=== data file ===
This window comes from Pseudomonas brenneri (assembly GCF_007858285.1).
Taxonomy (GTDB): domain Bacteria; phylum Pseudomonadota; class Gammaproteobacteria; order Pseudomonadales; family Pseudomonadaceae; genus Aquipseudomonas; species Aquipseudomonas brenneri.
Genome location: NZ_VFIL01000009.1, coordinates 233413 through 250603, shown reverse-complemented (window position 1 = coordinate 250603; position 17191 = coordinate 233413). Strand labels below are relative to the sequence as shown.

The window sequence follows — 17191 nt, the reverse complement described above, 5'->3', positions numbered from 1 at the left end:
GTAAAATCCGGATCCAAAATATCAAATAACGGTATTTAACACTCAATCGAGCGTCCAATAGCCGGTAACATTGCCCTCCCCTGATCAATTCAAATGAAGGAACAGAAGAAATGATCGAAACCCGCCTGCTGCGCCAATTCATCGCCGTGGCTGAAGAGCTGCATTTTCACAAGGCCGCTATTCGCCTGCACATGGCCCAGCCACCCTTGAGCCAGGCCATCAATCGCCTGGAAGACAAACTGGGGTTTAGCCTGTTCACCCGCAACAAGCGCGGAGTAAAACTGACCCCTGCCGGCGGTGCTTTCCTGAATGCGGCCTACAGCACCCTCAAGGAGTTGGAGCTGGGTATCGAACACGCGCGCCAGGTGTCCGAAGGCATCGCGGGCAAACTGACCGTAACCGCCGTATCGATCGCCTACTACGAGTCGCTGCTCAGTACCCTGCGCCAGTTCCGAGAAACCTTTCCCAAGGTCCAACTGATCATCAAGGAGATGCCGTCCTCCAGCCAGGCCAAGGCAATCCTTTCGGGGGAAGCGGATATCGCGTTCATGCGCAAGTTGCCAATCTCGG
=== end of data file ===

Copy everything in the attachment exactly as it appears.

This window comes from Pseudomonas brenneri (assembly GCF_007858285.1).
Taxonomy (GTDB): domain Bacteria; phylum Pseudomonadota; class Gammaproteobacteria; order Pseudomonadales; family Pseudomonadaceae; genus Aquipseudomonas; species Aquipseudomonas brenneri.
Genome location: NZ_VFIL01000009.1, coordinates 233413 through 250603, shown reverse-complemented (window position 1 = coordinate 250603; position 17191 = coordinate 233413). Strand labels below are relative to the sequence as shown.

The window sequence follows — 17191 nt, the reverse complement described above, 5'->3', positions numbered from 1 at the left end:
GTAAAATCCGGATCCAAAATATCAAATAACGGTATTTAACACTCAATCGAGCGTCCAATAGCCGGTAACATTGCCCTCCCCTGATCAATTCAAATGAAGGAACAGAAGAAATGATCGAAACCCGCCTGCTGCGCCAATTCATCGCCGTGGCTGAAGAGCTGCATTTTCACAAGGCCGCTATTCGCCTGCACATGGCCCAGCCACCCTTGAGCCAGGCCATCAATCGCCTGGAAGACAAACTGGGGTTTAGCCTGTTCACCCGCAACAAGCGCGGAGTAAAACTGACCCCTGCCGGCGGTGCTTTCCTGAATGCGGCCTACAGCACCCTCAAGGAGTTGGAGCTGGGTATCGAACACGCGCGCCAGGTGTCCGAAGGCATCGCGGGCAAACTGACCGTAACCGCCGTATCGATCGCCTACTACGAGTCGCTGCTCAGTACCCTGCGCCAGTTCCGAGAAACCTTTCCCAAGGTCCAACTGATCATCAAGGAGATGCCGTCCTCCAGCCAGGCCAAGGCAATCCTTTCGGGGGAAGCGGATATCGCGTTCATGCGCAAGTTGCCAATCTCGG